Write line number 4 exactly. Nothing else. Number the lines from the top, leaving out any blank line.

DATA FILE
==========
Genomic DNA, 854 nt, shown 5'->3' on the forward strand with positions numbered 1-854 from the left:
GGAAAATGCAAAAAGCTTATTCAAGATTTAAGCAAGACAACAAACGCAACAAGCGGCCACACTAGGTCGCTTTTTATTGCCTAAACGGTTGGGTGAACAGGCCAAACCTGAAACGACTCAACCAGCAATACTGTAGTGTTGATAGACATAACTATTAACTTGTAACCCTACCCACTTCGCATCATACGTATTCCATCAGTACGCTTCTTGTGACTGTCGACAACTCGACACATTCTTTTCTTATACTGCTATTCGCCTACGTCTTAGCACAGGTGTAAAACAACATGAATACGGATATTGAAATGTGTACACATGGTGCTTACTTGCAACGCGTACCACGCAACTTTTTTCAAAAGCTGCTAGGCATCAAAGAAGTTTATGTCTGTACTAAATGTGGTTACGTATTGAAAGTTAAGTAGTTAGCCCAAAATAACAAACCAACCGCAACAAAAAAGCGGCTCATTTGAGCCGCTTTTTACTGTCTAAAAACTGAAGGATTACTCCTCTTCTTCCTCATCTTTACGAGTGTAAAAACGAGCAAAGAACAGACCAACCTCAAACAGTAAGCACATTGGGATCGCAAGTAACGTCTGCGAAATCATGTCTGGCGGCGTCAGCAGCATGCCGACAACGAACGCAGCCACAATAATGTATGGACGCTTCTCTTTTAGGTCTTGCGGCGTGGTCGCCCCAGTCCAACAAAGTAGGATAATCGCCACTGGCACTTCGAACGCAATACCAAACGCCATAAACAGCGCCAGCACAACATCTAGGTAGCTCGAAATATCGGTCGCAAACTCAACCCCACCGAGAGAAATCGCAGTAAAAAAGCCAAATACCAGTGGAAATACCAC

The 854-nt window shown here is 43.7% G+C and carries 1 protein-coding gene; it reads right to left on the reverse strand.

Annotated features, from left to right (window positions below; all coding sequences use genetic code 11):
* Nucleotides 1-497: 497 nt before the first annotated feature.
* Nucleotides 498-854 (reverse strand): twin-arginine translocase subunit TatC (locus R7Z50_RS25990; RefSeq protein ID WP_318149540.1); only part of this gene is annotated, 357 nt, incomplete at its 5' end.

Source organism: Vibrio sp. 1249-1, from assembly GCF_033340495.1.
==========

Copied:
Annotated features, from left to right (window positions below; all coding sequences use genetic code 11):